About Me

Ithaca, New York
MWF, now officially 42, loves long walks on the beach and laughing with friends ... oh, wait. By day, I'm a mid-level university administrator reluctant to be more specific on a public forum. Nights and weekends, though, I'm a homebody with strong nerdist leanings. I'm never happier than when I'm chatting around the fire, playing board games, cooking up some pasta, and/or road-tripping with my family and friends. I studied psychology and then labor economics in school, and I work in higher education. From time to time I get smug, obsessive, or just plain boring about some combination of these topics, especially when inequality, parenting, or consumer culture are involved. You have been warned.

Thursday, August 16, 2012

#74: The Reader

The Reader, by Bernhard Schlink
translated by Carol Brown Janeway
(New York: Vintage International, 2008, c1997)
"When young Michael Berg falls ill on his way home from school, he is rescued by Hanna, a woman twice his age. In time she becomes his lover, enthralling him with her passion, but puzzling him with her odd silences. Then she disappears.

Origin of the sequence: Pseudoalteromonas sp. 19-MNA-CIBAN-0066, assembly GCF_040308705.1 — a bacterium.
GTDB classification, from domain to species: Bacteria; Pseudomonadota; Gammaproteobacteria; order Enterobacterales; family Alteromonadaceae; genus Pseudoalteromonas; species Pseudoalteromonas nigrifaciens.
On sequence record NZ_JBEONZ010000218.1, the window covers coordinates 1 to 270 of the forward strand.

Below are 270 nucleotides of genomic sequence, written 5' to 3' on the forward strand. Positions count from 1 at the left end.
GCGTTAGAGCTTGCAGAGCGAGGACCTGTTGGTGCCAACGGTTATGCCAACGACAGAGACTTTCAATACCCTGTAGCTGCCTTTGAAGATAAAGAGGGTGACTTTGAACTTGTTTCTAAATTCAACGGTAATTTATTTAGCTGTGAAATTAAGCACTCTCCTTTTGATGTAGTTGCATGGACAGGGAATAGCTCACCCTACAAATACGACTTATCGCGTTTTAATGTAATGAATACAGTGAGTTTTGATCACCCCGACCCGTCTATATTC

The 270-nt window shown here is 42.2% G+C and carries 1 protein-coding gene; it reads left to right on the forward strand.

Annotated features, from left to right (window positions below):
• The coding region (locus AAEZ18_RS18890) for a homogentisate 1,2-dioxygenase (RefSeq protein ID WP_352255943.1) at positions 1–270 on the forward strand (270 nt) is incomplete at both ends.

"Michael next sees Hanna when she is on trial for a hideous crime, refusing to defend herself. As he watches, he begins to realize that Hanna may be guarding a secret she considers more shameful than murder."

Opening Line:
"When I was fifteen, I got hepatitis."

My Take:
Liked the earlier segment of the story, in which Michael and Hanna become unlikely but passionate lovers despite Hanna clearly having some skeletons in her closet (and frankly, if she's a 36 year old woman having a clandestine affair with a 15 year old boy, doesn't this almost go without saying?) rather more than the later, in which Michael is a grown man studying law and Hanna on trial for war crimes. Maybe that's because I'd figured out Hanna's secret fairly early on, so the big reveal didn't have the punch it might. Maybe it's because I've read rather a lot of World War II novels (which would be screamingly obvious to my readers if I actually had any), and while the events of which Hanna is accused are certainly horrific, neither the Nazi atrocities nor the legal drama was the most compelling example of their genres that I've ever read. To be fair, both might read better a) in the original German, and b) to someone more intimately familiar with German culture and how WWII has affected subsequent generations. A well-written book with interesting imagery, even in translation, but not quite all I'd hoped for.

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